With a large number of South Africans not qualifying for home loans from the commercial and private banking sector, while also not qualifying for the state-funded subsidy housing programme, the introduction of a mortgage default insurance (MDI) product is timely, according to the National Housing Finance Corporation (NHFC).
It said on Monday that this would go a long way in ensuring that risk sharing with lenders took place, while addressing the housing finance needs of the low to middle income households.
“In his state of the nation address in February 2010, President Jacob Zuma announced government’s plans to set up a guaranteed fund of R1-billion to incentivise the private banking and housing sector to develop new products to meet the housing demand in the country. This was later followed by an announcement by Minister of Human Settlements Tokyo Sexwale, where he mentioned that the NHFC, through its MDI programme would serve as an optimal means of utilising the R1-billion government guarantee.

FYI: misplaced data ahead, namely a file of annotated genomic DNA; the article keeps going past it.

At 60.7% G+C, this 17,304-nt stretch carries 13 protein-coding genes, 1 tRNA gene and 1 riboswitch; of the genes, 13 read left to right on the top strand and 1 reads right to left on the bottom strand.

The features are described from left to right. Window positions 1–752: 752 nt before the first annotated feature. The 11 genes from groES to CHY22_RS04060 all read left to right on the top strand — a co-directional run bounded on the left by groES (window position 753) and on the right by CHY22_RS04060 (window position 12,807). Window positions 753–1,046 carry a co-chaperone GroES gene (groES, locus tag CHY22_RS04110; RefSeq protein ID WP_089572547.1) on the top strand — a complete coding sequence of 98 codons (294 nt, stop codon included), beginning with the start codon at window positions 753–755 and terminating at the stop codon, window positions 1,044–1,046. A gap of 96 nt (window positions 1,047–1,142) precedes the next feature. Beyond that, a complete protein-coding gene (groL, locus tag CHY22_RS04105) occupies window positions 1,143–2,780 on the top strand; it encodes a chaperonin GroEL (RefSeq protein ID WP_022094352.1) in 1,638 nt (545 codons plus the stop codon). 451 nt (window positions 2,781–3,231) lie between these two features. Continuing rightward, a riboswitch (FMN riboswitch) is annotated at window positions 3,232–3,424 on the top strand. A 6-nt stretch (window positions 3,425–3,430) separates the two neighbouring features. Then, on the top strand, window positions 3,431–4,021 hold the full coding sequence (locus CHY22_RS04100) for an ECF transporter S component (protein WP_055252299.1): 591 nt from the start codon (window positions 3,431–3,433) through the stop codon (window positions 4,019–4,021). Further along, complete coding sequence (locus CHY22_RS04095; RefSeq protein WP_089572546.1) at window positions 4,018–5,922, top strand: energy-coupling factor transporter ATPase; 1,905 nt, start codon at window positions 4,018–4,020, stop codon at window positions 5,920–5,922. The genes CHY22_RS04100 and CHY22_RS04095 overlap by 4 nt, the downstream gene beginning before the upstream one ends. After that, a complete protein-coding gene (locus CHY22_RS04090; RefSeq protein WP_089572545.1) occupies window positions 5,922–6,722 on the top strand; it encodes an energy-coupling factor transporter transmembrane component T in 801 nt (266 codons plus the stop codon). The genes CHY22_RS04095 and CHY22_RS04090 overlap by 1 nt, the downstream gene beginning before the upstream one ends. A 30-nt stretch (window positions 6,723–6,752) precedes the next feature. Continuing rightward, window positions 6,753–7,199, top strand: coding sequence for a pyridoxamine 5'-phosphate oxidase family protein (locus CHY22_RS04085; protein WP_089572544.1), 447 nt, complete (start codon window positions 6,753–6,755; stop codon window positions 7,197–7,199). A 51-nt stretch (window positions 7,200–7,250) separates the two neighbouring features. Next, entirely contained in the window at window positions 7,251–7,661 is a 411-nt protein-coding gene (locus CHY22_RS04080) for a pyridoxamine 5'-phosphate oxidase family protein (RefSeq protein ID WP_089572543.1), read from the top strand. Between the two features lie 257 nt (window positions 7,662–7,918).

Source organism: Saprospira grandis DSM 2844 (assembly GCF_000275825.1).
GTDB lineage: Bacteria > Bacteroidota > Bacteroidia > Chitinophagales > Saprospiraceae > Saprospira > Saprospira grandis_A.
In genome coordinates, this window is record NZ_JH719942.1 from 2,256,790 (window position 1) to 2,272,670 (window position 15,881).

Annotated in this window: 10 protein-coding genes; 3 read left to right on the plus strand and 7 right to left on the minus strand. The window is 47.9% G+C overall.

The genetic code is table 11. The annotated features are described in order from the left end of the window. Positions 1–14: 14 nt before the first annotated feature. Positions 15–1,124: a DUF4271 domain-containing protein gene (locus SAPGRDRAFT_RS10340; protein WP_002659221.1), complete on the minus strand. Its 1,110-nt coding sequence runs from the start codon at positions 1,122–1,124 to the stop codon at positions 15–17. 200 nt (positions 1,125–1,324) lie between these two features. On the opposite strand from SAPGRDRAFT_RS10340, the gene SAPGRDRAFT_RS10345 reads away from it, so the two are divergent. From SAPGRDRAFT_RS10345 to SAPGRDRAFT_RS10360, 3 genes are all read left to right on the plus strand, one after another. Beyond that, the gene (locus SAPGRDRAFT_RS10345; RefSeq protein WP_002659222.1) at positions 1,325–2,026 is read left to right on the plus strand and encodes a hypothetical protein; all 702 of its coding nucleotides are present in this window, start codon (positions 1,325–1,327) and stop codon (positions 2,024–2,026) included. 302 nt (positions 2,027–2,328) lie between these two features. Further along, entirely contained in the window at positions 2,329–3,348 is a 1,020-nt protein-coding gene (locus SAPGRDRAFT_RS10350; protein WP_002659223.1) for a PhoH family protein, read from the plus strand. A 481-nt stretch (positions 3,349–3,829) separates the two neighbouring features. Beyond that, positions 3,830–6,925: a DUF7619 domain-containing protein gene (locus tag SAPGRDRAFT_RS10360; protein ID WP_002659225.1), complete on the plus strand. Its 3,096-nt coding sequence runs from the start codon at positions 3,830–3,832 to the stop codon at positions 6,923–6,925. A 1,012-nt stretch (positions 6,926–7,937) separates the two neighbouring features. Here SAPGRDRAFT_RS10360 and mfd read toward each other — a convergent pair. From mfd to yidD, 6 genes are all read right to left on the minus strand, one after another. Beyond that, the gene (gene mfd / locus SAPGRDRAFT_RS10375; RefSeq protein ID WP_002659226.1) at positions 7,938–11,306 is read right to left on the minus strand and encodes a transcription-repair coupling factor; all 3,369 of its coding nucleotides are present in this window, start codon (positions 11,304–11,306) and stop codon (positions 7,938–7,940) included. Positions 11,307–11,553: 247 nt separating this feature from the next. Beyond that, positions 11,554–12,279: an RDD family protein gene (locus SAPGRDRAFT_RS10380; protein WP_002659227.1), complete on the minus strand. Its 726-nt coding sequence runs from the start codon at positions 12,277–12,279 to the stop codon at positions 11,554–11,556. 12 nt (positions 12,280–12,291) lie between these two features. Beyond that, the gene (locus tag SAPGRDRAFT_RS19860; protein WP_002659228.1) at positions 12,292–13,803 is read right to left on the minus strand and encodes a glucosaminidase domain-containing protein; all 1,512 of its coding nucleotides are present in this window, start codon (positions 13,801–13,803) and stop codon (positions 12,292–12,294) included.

“The NHFC has maintained a clear line of sight of government imperatives to compliment the housing finance market endeavours, to improve access to affordable housing,” the body said in a statement.
Chief executive officer Samson Moraba said: “The MDI programme is at an advanced stage of development and at different levels of engagement with relevant stakeholders.”
The MDI is a form of credit insurance that protects a lender against the default risk of a residential mortgage borrower.
Thus, largely the underserved segments of the housing market — first-time home buyers, professionally self-employed, public servants and other lower-income households — would have a greater ability to access affordable mortgage finance.
“In line with public policy, this product will go far in expanding the number of low to middle income households that can access affordable housing, on a commercially sustainable basis,” Moraba added. — I-Net Bridge